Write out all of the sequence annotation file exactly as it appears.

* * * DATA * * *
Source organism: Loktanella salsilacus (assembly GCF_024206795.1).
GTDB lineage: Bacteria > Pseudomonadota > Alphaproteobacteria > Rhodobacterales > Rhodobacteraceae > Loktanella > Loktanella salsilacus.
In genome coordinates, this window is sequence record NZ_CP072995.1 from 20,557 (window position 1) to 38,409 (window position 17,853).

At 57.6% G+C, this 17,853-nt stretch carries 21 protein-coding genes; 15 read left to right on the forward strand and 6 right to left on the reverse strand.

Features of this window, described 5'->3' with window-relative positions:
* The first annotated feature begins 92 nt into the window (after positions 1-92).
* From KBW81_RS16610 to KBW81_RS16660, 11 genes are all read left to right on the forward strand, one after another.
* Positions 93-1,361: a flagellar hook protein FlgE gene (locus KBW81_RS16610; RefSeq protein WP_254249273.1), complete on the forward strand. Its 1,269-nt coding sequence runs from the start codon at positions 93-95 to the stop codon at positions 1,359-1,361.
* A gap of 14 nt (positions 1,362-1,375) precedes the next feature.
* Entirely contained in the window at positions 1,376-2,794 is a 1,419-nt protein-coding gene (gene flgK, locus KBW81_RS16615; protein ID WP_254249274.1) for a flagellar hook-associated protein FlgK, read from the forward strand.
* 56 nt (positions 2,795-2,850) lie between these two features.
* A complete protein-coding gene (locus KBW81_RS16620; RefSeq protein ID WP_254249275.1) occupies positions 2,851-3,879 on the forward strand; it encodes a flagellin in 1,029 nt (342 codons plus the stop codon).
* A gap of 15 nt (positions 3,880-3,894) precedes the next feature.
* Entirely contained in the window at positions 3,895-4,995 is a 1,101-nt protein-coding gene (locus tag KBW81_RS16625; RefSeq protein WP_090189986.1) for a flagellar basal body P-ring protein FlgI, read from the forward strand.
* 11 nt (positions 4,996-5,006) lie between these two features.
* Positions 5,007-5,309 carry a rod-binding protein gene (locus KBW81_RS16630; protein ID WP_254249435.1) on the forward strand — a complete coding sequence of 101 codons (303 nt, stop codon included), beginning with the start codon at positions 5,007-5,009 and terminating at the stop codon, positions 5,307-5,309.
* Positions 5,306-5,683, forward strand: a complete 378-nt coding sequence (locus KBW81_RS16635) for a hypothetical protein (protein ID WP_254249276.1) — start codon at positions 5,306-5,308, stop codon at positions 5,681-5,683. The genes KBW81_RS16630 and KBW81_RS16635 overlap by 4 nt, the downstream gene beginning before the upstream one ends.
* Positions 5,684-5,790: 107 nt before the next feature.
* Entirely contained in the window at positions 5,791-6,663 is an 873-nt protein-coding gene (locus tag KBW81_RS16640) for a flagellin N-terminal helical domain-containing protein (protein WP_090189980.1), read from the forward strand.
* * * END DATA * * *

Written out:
Source organism: Loktanella salsilacus (assembly GCF_024206795.1).
GTDB lineage: Bacteria > Pseudomonadota > Alphaproteobacteria > Rhodobacterales > Rhodobacteraceae > Loktanella > Loktanella salsilacus.
In genome coordinates, this window is sequence record NZ_CP072995.1 from 20,557 (window position 1) to 38,409 (window position 17,853).

At 57.6% G+C, this 17,853-nt stretch carries 21 protein-coding genes; 15 read left to right on the forward strand and 6 right to left on the reverse strand.

Features of this window, described 5'->3' with window-relative positions:
* The first annotated feature begins 92 nt into the window (after positions 1-92).
* From KBW81_RS16610 to KBW81_RS16660, 11 genes are all read left to right on the forward strand, one after another.
* Positions 93-1,361: a flagellar hook protein FlgE gene (locus KBW81_RS16610; RefSeq protein WP_254249273.1), complete on the forward strand. Its 1,269-nt coding sequence runs from the start codon at positions 93-95 to the stop codon at positions 1,359-1,361.
* A gap of 14 nt (positions 1,362-1,375) precedes the next feature.
* Entirely contained in the window at positions 1,376-2,794 is a 1,419-nt protein-coding gene (gene flgK, locus KBW81_RS16615; protein ID WP_254249274.1) for a flagellar hook-associated protein FlgK, read from the forward strand.
* 56 nt (positions 2,795-2,850) lie between these two features.
* A complete protein-coding gene (locus KBW81_RS16620; RefSeq protein ID WP_254249275.1) occupies positions 2,851-3,879 on the forward strand; it encodes a flagellin in 1,029 nt (342 codons plus the stop codon).
* A gap of 15 nt (positions 3,880-3,894) precedes the next feature.
* Entirely contained in the window at positions 3,895-4,995 is a 1,101-nt protein-coding gene (locus tag KBW81_RS16625; RefSeq protein WP_090189986.1) for a flagellar basal body P-ring protein FlgI, read from the forward strand.
* 11 nt (positions 4,996-5,006) lie between these two features.
* Positions 5,007-5,309 carry a rod-binding protein gene (locus KBW81_RS16630; protein ID WP_254249435.1) on the forward strand — a complete coding sequence of 101 codons (303 nt, stop codon included), beginning with the start codon at positions 5,007-5,009 and terminating at the stop codon, positions 5,307-5,309.
* Positions 5,306-5,683, forward strand: a complete 378-nt coding sequence (locus KBW81_RS16635) for a hypothetical protein (protein ID WP_254249276.1) — start codon at positions 5,306-5,308, stop codon at positions 5,681-5,683. The genes KBW81_RS16630 and KBW81_RS16635 overlap by 4 nt, the downstream gene beginning before the upstream one ends.
* Positions 5,684-5,790: 107 nt before the next feature.
* Entirely contained in the window at positions 5,791-6,663 is an 873-nt protein-coding gene (locus tag KBW81_RS16640) for a flagellin N-terminal helical domain-containing protein (protein WP_090189980.1), read from the forward strand.